Many of us have come from Finale and have valid Finale licenses. I still use Finale perhaps 5 times a year to edit an old project, or to convert a new project to XML when working with a collaborator. It has been so long since I worked actively in Finale that it would be extremely painful for me to try to do any real work.
So I stopped updating licenses after V25. However, recently Makemusic lowered the price considerably. And right now they have a $79 Cyber Monday / Black Friday price to upgrade to V27.
That’s basically the cost of 1 or 2 commercial fonts, and this package comes with a bunch of very good SMuFL fonts. To me, this made sense to upgrade my license.
You can of course download Finale’s fonts for free, even without a licence!
But, yes, if you need Finale, it’s very cheap right now. Though the advertised price doesn’t include tax.
Good to know. I didn’t know those fonts are free. Nonetheless, it is a small price to pay to have the license current. I do have some colleagues who occasionally send me some stuff in Finale format.
If you do upgrade Finale, don’t get rid of your Finale 25. I’m using F26 and occasionally have to go back to F25 to run a routine that fails in 26.
Ouch. I let the V27 installer remove V25. I use it so little, I doubt that will be a problem.
I wonder how Sibelius is doing in the market. While I do have several collaborators each year who want to send me Finale scores, I don’t think I have ever had anybody send me a Sibelius score. I have a license, but I don’t think I have upgraded that for almost a decade.
It stands to reason that active Sibelius users would have been more likely to switch to Dorico early on. Finale has an ecosystem of plug-ins that the user base feels really attached to.
I believe Sibelius has a pretty essential suite of plug-ins, too. But plug-ins are the problem! If a feature is provided by a plug-in, the developer doesn’t feel compelled to implement that feature natively.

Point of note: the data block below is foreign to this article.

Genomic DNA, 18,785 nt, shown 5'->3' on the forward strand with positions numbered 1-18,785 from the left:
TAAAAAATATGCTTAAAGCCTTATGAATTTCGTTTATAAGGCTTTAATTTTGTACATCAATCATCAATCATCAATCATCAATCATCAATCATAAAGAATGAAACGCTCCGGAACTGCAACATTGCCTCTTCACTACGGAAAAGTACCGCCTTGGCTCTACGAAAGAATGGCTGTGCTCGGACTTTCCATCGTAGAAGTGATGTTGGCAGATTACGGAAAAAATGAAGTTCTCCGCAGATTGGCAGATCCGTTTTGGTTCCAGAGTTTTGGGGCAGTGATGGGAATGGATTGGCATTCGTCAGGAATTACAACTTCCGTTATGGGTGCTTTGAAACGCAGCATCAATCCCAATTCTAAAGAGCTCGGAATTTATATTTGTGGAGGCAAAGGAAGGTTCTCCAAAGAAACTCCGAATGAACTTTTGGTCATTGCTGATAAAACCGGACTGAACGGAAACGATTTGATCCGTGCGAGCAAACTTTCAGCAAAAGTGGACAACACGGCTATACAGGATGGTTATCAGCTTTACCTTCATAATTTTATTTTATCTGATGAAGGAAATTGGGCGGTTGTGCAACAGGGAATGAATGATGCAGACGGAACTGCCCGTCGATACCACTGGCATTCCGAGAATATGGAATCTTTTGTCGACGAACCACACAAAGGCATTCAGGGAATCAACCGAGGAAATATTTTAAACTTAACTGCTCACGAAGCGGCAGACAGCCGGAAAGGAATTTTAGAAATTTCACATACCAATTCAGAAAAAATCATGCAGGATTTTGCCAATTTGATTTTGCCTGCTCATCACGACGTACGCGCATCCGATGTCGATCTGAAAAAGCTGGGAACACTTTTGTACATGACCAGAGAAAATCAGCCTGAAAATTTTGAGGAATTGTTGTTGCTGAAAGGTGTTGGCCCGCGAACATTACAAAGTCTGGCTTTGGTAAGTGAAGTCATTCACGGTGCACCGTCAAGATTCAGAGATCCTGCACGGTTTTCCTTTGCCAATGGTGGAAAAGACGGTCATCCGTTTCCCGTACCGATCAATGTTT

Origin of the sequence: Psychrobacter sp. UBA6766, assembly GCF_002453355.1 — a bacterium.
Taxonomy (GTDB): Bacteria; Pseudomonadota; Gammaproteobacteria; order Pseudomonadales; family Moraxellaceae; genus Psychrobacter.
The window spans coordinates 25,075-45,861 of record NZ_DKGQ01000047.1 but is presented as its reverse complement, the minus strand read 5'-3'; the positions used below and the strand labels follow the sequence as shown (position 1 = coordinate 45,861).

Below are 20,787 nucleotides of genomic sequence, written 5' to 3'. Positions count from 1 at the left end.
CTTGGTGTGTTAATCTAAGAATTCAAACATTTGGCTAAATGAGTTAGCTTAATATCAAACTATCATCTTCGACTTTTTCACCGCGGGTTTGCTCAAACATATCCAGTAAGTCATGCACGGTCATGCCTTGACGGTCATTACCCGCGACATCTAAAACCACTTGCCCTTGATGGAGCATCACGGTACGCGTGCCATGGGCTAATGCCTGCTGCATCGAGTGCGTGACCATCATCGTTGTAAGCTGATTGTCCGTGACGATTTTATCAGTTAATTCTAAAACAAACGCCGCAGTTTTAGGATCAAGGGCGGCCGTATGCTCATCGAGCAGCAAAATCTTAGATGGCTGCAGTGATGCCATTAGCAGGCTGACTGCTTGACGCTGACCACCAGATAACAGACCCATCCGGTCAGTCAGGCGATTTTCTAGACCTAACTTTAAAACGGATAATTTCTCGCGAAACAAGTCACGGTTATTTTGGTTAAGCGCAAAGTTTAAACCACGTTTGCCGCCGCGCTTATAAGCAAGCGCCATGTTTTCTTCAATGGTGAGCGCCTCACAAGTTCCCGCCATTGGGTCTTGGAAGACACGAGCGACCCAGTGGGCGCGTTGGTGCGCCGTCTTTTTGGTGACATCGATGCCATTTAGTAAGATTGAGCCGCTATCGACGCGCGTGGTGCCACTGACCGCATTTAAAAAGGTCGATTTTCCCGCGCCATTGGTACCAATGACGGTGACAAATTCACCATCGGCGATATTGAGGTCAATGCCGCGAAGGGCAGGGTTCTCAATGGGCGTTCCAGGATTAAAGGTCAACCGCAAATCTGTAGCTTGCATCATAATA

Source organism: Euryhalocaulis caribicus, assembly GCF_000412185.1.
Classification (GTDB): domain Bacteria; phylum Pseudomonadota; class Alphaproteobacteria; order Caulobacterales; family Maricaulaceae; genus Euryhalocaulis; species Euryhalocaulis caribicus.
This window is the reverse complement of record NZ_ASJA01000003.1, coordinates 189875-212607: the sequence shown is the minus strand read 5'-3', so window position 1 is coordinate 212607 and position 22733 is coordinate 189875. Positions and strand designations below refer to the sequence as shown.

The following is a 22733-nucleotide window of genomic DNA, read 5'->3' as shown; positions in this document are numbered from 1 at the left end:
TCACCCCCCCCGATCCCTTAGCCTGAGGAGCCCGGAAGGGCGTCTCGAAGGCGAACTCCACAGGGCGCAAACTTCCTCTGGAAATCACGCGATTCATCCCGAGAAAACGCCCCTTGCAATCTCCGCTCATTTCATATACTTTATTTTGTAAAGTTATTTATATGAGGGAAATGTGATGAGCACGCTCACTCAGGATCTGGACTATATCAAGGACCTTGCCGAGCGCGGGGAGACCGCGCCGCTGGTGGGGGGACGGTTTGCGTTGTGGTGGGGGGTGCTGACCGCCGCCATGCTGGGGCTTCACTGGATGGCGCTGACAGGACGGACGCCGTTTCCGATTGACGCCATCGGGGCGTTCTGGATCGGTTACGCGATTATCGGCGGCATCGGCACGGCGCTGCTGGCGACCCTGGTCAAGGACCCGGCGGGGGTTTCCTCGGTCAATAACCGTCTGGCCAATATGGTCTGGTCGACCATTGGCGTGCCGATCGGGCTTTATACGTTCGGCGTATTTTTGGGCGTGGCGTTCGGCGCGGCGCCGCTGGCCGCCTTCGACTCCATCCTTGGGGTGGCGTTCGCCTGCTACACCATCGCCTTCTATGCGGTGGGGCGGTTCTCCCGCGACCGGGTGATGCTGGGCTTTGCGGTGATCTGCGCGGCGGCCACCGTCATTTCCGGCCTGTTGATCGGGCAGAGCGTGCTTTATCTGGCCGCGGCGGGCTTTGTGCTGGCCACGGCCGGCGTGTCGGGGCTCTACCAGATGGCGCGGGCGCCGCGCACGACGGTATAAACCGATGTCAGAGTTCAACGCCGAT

Finale users are utterly dependent on a number of third-party plug-ins; so much so that when Jari Williamsson ‘went dark’ and stopped developing his plug-ins, MM had to take over the code and promise to bundle them in the next version, 27.3.
Plug-ins as “transformative utilities” – e.g. changing 3/4 to 3/8 – are one thing, but when you have to run a series of plug-ins as part of a standard workflow to get basic functionality, like decent beaming (and then re-run them if you change the notes), then that’s a massive productivity drain.
There’s also the confusion of “where’s that feature?” Is it under the Utilities menu? Or the relevant Tool’s menu? Or is it under the plug-ins?
I completely agree with what you are saying here. In addition, the plug-ins present a hodge-podge with the user interface. With Dorico, the user interface is complex because it is a complex application, but the UI is remarkably consistent throughout.
A further point in this direction is that with Dorico, most of the capabilities operate in real time whereas plug-ins have to be run manually in batches. It is like the difference between using Audacity and Cubase. As you say, it is one thing to have a plug-in toolkit to handle occasional special cases that do some necessary transformation. In Dorico, the Write → Transpose feature is of this nature, as is the new Generate Notes from Chords feature. But the essential functions of the program, especially anything affecting layout and appearance, should not require running separate plug-ins.
Personally I am very big on parenthesized cautionary accidentals. Once I saw Dorico do this automatically versus requiring a manual plug-in to get Finale to produce similar results, I was never looking back.
Also the plug-ins have their own separate documentation (or none at all) so you don’t find any of that information in the normal places.